Why Avoid? Though they prevent fats and oils from becoming rancid, both are potential carcinogens.
What’s It In? Gum, soup, meats, potato chips, oil
Why Avoid? Frequently used along with BHA and BHT to prevent fats from spoiling, this too is a potential carcinogen.
What’s It In? Cured meat products such as bacon, corned beef, hot dogs, lunch meat and smoked fish
Why Avoid? Along with preserving these meats—which are usually high in sodium and calories to begin with—sodium nitrate and nitrite also preserve the meats’ color. They carry a small risk of creating carcinogenic compounds, especially if the meats are subjected to high heat. Eating processed meat in large quantities has been linked to pancreatic and stomach cancers.
After they’ve been chemically altered or sat on shelves for weeks, foods often don’t end up tasting that great. This is where artificial flavor enhancers come in. As with artificial versus real sweeteners, it’s best to eat food with real flavors. Stick to real fats and oils, and cut back on quantity rather than substituting low-fat or sugar-free foods. The following flavor enhancers should be avoided.
Artificial and Natural Flavors
What’s It In? Almost everything!
Why Avoid? The necessity to add flavor means the manufacturer wasn’t relying on good food ingredients for flavor in the first place. While most of these additives are safe from a health standpoint, overconsumption of non-nutritive food certainly is not.
Partially Hydrogenated Oil
What’s It In? Many food products including shortening, margarine, baked goods, crackers, bread and frosting
Why Avoid? To create partially hydrogenated oil, hydrogen is added to oils to help them form into semisolid substances. This creates trans fats, which raise cholesterol and increase your risk for obesity and heart disease.
What’s It In? “Light” chips
Why Avoid? This artificial fat substitute passes right through your digestive tract without being absorbed, making it calorie-free. Meanwhile, it can cause gastrointestinal problems ranging from gas and loose stools to cramping and severe diarrhea.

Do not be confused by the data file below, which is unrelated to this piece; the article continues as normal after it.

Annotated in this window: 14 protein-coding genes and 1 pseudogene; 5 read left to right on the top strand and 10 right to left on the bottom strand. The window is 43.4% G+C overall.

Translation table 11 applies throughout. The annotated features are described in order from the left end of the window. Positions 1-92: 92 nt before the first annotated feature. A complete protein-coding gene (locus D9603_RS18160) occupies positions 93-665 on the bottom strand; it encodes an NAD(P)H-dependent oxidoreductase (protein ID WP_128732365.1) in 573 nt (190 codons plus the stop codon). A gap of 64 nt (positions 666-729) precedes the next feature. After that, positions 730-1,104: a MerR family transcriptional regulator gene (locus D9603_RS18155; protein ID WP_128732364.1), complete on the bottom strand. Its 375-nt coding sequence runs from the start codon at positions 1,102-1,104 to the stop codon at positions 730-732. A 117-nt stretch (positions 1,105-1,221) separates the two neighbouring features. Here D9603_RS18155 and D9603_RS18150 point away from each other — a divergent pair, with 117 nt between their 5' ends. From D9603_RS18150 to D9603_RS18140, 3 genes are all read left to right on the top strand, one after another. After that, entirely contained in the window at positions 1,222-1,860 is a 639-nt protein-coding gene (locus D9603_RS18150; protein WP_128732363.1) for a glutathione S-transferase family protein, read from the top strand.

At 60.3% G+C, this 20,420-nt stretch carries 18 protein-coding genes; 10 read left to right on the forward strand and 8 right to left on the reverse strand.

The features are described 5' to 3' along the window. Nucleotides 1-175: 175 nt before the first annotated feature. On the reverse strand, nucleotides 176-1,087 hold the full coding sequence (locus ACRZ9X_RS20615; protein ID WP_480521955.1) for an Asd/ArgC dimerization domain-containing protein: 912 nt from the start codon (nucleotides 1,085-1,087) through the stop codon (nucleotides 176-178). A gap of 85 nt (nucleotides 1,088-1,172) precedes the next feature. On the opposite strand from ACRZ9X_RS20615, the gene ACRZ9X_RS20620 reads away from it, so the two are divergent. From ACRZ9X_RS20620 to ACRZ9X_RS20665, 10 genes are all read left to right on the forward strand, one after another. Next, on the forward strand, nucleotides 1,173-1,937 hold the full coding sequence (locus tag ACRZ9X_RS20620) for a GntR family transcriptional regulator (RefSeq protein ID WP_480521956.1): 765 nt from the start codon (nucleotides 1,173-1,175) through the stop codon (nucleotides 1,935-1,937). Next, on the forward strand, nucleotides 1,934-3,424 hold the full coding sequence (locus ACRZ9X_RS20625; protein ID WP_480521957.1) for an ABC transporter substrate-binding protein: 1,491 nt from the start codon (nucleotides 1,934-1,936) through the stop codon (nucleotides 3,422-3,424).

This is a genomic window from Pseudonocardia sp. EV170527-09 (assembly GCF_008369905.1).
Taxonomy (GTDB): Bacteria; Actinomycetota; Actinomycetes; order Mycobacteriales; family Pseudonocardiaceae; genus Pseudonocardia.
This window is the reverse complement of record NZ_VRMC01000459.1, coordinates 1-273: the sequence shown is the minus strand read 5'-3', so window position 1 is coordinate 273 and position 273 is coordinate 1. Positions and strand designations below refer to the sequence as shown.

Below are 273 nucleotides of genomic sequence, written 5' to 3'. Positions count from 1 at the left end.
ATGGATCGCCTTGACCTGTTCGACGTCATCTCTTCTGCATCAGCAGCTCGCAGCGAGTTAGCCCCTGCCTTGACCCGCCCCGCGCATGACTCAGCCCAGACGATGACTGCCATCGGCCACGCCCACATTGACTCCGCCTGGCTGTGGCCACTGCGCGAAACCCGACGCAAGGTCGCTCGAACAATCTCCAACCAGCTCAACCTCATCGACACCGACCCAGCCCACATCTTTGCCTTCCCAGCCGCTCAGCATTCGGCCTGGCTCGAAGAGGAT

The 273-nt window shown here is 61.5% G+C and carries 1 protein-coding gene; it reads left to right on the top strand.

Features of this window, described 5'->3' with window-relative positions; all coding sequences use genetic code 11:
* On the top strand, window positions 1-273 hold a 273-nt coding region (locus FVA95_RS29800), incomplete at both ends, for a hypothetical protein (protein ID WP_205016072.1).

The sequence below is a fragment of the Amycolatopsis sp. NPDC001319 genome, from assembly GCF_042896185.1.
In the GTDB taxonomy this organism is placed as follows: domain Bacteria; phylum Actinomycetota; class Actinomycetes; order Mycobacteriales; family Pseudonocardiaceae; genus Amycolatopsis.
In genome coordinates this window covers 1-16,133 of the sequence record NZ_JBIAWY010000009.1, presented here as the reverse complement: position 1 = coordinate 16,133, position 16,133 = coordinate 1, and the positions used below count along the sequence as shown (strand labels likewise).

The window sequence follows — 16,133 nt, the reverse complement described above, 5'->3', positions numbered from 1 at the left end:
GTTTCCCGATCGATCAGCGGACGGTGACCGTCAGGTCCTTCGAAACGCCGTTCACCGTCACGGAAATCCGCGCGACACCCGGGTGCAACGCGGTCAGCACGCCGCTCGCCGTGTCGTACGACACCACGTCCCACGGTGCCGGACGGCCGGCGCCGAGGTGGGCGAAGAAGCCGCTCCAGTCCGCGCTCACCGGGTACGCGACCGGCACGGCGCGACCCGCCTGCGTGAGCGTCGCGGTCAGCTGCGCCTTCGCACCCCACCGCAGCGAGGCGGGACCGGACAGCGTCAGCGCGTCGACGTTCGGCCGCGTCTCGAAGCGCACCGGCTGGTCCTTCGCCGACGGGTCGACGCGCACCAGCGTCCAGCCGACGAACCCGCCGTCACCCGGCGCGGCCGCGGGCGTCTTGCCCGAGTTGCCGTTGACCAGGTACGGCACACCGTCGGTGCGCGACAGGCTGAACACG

Infamous artificial colors have been making negative headlines for years, and it’s still a good idea to avoid them. Scientists have linked some of them to allergic reactions and a variety of tumors, as well as hyperactivity in children. Besides being potentially carcinogenic and behavior-altering, these artificial additives are most often found in foods with little nutritional value to begin with. The presence of an artificial dye often indicates the absence of healthful ingredients, so it’s best to skip them entirely, especially those listed here. One easy way to do that is to shop for packaged foods at Trader Joe’s and Whole Foods; both grocery chains have promised not to carry any products containing artificial colors.
Blue No. 2, Citrus Red No. 2, Green No. 3, Red No. 3, Red No. 40, Yellow No. 5, Yellow No. 6
Stabilizers and thickeners allow foods to remain shelf-stable and sometimes give them a more palatable texture. These are often found in food mixes, such as add-milk-only pudding mix. (Forget those mixes: It’s just as easy to make pudding from scratch.) The stabilizers that follow may be among the most innocuous of the worst-offenders list, but like many other additives listed here, they indicate that a food isn’t quite whole enough without first adding something to it.
What’s It In? Candy, cheeses, dough, drinks, pudding, ice cream, salad dressing
Why Avoid? These stabilizers and thickeners (including arabic, furcelleran, ghatti, guar, karaya, locust bean, tragacanth and xanthan gums) may be derived from natural sources, but some cause severe allergic reactions.
What’s It In? Bread doughs
Why Avoid? While only small amounts of bromate remain in breads once the bromate breaks down into innocuous bromides during baking, this dough stabilizer, which has
been banned in other countries, has been linked to cancer in animal studies.
Check labels for the following bad guys, and skip over the products that contain them!
Acesulfame Potassium, Artificial and Natural Flavors, Aspartame, Blue No. 1, Blue No. 2, Butylated Hydroxyanisole (BHA), Butylated Hydroxytoluene (BHT), Citrus Red No. 2, Green No. 3, Gums, Olestra (Olean), Partially Hydrogenated Oil, Potassium Bromate, Propyl Gallate, Red No. 3, Red No. 40, Saccharin, Sodium Nitrate/Nitrite, Yellow No. 5, Yellow No. 6
CSPI Chemical Cuisine
cspinet.org/itunes or cspinet.org/android
free app for iPhone or Android from the Center for Science in the Public Interest
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What to Eat by Marion Nestle